Book Review: Shockaholic by Carrie Fisher
Simon & Schuster (2011), $22
By Brendan McLean, NAMI Communications Coordinator
Carrie Fisher is largely known for one role: Princess Leia. Her Star Wars notoriety has followed her and carried her through much of her life. But fame and fortune don’t exclude you from illness.
In the past few years, Fisher has been open about her struggles with addiction and living with bipolar disorder. In her most recent biographical book, Shockaholic, tells more stories from her life. Her reason for writing this memoir: the possibility of losing pieces of her memory due to electroconvulsive therapy.
Fisher deserves recognition for discussing her personal experience with mental illness and discussing the role of ECT in her recovery, a topic not often openly discussed because of its negative depiction in the past.
Apart from the first few chapters where she discusses her reasons for beginning ECT, the horrible depiction of ECT n the book does not touch on the topic much at all. Mixed with her wit and humor, she mentions it sporadically throughout her book as the impetus for writing down these memories but does credit it immensely for helping pull her out of depression: “And whereas before my brain had felt as though it was set in cement, leaving me … I don’t know … kind of stuck, the ECT blasted my Hoover Dam head wide open, moving the immovable.”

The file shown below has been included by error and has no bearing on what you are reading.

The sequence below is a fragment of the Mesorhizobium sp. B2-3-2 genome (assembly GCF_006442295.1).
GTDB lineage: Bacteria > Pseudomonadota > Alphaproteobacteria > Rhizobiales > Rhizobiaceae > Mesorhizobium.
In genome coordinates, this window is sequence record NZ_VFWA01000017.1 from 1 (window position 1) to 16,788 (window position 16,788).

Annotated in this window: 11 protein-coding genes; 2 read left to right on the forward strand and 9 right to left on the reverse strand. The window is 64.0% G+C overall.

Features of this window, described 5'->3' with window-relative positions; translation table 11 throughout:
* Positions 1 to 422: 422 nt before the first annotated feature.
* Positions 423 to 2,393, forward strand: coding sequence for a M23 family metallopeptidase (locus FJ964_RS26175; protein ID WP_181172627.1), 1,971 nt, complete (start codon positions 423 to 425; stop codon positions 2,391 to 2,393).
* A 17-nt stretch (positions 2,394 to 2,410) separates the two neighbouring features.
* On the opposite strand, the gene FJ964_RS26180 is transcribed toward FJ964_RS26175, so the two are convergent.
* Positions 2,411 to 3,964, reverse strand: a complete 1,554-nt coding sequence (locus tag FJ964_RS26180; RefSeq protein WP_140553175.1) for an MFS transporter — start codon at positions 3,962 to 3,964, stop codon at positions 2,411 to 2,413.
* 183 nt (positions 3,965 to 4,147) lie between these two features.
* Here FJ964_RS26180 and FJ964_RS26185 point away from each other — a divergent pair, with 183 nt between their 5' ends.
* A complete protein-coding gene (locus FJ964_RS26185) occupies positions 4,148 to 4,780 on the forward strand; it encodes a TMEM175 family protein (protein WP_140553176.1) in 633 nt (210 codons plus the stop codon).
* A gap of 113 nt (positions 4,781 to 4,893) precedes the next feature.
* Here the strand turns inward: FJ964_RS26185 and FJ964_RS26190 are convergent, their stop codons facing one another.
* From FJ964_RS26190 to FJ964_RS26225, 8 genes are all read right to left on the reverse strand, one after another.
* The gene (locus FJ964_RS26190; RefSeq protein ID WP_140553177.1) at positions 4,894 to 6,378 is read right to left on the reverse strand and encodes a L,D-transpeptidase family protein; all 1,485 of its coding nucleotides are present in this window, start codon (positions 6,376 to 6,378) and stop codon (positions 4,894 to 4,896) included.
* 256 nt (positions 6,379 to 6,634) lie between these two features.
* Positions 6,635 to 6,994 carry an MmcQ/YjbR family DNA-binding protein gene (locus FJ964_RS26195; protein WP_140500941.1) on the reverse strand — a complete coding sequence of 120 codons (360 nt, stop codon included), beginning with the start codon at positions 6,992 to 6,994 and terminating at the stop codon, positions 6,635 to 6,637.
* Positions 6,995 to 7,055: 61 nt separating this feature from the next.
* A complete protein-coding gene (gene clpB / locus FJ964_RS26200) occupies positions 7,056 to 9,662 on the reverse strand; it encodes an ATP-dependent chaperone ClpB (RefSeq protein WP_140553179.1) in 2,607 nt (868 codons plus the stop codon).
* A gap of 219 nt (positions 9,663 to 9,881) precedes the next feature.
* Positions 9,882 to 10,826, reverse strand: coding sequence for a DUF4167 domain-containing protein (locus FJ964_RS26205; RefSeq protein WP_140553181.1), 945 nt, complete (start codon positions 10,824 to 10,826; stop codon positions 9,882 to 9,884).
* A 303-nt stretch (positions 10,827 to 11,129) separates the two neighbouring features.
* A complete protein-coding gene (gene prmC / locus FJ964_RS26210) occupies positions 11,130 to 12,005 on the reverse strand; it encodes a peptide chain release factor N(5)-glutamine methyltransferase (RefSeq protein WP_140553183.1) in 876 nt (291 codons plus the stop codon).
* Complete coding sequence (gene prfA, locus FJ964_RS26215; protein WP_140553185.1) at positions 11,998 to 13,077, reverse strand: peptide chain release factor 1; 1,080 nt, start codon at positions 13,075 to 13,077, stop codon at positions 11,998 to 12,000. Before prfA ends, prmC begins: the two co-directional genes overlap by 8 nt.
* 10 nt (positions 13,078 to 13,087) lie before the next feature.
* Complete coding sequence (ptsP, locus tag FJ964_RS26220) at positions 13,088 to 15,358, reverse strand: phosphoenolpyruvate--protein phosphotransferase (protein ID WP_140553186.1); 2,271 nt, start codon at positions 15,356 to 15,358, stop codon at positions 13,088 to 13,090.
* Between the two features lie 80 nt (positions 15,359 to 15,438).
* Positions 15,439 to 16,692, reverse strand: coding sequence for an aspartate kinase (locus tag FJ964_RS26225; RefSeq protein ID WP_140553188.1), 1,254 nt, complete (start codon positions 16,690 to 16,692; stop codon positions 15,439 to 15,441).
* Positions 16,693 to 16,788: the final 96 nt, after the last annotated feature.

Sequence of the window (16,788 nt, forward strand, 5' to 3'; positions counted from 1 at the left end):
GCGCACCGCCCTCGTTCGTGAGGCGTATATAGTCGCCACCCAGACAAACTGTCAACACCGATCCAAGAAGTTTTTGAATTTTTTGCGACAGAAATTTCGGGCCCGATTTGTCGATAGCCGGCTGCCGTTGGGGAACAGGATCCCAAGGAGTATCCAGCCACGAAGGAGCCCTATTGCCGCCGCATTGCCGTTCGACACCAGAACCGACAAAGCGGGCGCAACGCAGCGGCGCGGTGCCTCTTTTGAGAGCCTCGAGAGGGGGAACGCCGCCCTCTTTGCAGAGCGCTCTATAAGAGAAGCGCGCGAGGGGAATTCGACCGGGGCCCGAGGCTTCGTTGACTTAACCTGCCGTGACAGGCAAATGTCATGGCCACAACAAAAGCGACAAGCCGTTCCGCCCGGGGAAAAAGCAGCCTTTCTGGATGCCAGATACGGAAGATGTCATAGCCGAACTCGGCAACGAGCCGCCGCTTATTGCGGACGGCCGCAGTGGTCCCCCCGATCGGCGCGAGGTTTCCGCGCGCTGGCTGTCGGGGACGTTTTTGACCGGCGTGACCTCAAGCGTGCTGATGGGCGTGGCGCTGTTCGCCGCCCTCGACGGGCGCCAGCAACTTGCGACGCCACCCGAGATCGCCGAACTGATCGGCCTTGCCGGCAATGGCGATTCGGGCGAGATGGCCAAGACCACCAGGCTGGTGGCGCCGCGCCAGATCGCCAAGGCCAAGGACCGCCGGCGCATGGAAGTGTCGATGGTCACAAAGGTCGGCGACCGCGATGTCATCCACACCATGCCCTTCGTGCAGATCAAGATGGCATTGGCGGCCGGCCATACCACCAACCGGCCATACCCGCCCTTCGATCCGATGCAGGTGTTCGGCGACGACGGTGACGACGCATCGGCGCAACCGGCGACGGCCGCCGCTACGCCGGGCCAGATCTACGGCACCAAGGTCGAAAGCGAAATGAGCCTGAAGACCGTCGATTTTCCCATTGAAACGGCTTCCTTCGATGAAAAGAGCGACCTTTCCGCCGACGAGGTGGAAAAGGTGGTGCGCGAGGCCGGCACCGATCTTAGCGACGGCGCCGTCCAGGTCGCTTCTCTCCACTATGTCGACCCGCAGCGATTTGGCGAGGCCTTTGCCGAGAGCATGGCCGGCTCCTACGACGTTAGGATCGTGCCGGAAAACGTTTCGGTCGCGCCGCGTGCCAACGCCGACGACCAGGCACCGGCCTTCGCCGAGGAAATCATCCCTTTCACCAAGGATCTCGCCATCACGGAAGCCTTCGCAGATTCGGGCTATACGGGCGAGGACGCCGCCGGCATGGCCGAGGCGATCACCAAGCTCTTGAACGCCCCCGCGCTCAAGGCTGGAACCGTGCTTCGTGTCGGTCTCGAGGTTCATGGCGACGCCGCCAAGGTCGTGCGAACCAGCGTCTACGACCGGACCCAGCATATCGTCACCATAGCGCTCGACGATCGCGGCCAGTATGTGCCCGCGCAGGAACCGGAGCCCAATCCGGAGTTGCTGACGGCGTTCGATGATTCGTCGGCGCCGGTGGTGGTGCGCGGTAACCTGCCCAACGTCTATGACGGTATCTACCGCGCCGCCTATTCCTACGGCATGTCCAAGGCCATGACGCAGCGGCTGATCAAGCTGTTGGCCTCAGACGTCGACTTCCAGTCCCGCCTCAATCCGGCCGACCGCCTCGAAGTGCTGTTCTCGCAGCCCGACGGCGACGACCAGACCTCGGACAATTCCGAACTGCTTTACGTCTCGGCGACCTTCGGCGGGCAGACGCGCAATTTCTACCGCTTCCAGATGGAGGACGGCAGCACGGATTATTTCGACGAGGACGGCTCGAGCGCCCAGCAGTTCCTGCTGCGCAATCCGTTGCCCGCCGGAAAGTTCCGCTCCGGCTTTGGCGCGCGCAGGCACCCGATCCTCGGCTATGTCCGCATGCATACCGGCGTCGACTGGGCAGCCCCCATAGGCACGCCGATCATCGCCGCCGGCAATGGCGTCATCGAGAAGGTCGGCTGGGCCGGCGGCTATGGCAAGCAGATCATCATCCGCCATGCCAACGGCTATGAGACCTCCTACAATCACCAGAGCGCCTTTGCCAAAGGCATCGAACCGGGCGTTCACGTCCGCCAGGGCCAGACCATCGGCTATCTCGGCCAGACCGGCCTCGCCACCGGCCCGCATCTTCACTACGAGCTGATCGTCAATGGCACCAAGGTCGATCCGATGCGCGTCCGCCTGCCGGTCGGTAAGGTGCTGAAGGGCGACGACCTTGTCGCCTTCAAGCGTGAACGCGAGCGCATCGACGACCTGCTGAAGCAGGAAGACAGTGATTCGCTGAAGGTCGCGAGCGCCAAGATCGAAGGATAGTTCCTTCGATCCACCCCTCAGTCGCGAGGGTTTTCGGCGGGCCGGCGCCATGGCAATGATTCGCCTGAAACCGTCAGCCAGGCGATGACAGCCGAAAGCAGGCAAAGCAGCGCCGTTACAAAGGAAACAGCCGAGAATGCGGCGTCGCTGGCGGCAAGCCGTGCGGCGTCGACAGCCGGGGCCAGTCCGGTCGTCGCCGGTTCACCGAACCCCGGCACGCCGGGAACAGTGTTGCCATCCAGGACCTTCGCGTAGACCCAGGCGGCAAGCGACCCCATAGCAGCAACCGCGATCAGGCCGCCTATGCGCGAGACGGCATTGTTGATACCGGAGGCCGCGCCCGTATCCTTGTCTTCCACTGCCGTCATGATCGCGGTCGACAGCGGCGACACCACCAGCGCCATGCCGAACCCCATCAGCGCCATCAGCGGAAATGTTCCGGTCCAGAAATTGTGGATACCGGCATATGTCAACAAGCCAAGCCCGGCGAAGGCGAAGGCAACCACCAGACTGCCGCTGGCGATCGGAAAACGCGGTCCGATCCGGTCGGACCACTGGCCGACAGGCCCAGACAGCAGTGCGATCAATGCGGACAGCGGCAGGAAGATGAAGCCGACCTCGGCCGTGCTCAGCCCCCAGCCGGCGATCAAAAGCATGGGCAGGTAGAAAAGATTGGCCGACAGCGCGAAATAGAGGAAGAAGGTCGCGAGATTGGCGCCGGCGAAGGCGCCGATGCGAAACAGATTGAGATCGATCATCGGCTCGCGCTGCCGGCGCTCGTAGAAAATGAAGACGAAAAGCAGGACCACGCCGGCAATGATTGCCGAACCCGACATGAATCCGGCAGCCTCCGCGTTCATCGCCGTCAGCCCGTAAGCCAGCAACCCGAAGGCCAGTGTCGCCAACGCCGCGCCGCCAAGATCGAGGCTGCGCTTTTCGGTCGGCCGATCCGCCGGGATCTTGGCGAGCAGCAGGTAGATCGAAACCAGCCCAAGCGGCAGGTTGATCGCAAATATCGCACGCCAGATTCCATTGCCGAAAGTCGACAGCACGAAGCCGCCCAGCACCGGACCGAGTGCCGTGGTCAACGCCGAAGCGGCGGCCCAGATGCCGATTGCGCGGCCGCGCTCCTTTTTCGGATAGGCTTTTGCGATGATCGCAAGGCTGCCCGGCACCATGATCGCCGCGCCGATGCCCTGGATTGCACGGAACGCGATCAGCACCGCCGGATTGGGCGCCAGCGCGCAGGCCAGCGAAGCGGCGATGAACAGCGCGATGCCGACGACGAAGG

Shockaholic is often funny and many times, random. Her stories, however—including those with her step mother, Elizabeth Taylor, how she met and became close with Michael Jackson, and how she forged a relationship with her father, Eddie Fisher, after the two had been estranged for years—illuminate the importance of why Carrie Fisher decided to write down her memories. Her stories help reveal the importance of being open and honest with yourself, making amends with those who you’ve wronged and living without regrets. With those three keys in mind, and Fisher’s humor, the world is undoubtedly a better place.
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